This piece was originally published in The Toronto Star.
Facing a painfully long global health crisis along with increasing financial and social challenges over these past two years has not been easy. Most of us have been forced to find creative ways to keep our heads above water, avoid or overcome sickness, keep our sources of income, and on top of all that, support ourselves and our families during a financial crisis.
I have seen first-hand how mothers bear the brunt of this weight in our community. I am both a mom and front-line worker supporting low-income new and expecting moms at The Stop Community Food Centre. The mid-sized non-profit provides emergency food access, community building programs and urban agriculture. This work is important, and to me supporting moms is a personal commitment since, like them, I was in a vulnerable situation when I was expecting my youngest child.
I understand the feelings and the struggles many families in vulnerable conditions are experiencing. Like many other moms, I am overwhelmed by the extra work hours I need to put in weekly (thank you inflation) to earn the money that will provide what my family needs. I see the detrimental impacts of our current environment on the moms we serve.
Working multiple jobs while raising children is a huge challenge in itself. On top of that, finding decent paying jobs with decent working conditions, as well as affordable child care, has become a living nightmare for Ontario moms.
Families regularly need to find ways of supplementing the income they have (or in some cases, used to have). Moms who access The Stop’s services find their income falling short and their families falling through the cracks. We know how crucial the social and financial support provided by governmental and non-governmental organizations, agencies, and charities is; especially in Toronto, where the cost of living has gone from expensive to largely unaffordable.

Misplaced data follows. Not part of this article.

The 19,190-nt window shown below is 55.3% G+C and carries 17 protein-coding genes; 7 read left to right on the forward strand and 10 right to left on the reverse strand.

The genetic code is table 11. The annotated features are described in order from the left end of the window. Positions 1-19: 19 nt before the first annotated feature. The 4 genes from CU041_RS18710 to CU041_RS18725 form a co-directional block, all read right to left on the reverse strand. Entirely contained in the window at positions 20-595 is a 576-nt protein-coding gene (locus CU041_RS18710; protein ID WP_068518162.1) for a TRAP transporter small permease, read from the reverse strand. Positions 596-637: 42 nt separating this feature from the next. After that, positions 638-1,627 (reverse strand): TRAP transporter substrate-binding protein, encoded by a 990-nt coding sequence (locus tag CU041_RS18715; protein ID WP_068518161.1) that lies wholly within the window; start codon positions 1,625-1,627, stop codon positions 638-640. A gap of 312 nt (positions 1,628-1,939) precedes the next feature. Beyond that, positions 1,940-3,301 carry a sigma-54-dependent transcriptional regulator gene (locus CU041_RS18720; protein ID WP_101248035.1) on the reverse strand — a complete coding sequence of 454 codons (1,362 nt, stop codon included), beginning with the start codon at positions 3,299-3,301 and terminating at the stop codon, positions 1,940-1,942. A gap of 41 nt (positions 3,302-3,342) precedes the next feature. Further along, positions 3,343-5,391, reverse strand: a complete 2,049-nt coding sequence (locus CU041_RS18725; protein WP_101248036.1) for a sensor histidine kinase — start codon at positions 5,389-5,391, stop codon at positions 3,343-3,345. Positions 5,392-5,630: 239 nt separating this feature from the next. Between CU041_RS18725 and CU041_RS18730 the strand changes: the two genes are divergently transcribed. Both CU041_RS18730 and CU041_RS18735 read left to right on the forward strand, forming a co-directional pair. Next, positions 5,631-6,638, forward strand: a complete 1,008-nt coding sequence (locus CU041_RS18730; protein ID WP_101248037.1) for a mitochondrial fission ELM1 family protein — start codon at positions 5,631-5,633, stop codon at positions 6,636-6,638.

Supporting families experiencing poverty is why The Stop exists. We provide fresh food hampers to the moms in our program, along with diapers, lactation consultants, personal support, food vouchers and community building. Moms in our program know there is always another mom willing to support her.
However, these are stopgap solutions to systemic issues. Minimum wages, social assistance rates and working conditions in Ontario are unsustainable and moms are paying the price. I have watched as Ontario has slipped into a system that has very little respect and regard for people living in poverty or with a disability.
To support local moms in crisis, we need an urgent and appropriate increase in wages, family supports and social assistance rates. This is a critically important moment to create and strengthen partnerships with both governmental and community organizations. We must treat poverty with urgency, because our moms are not OK, and that should worry us all.
Written by our Senior co-ordinator of our Healthy Beginnings Program, Tania Borja.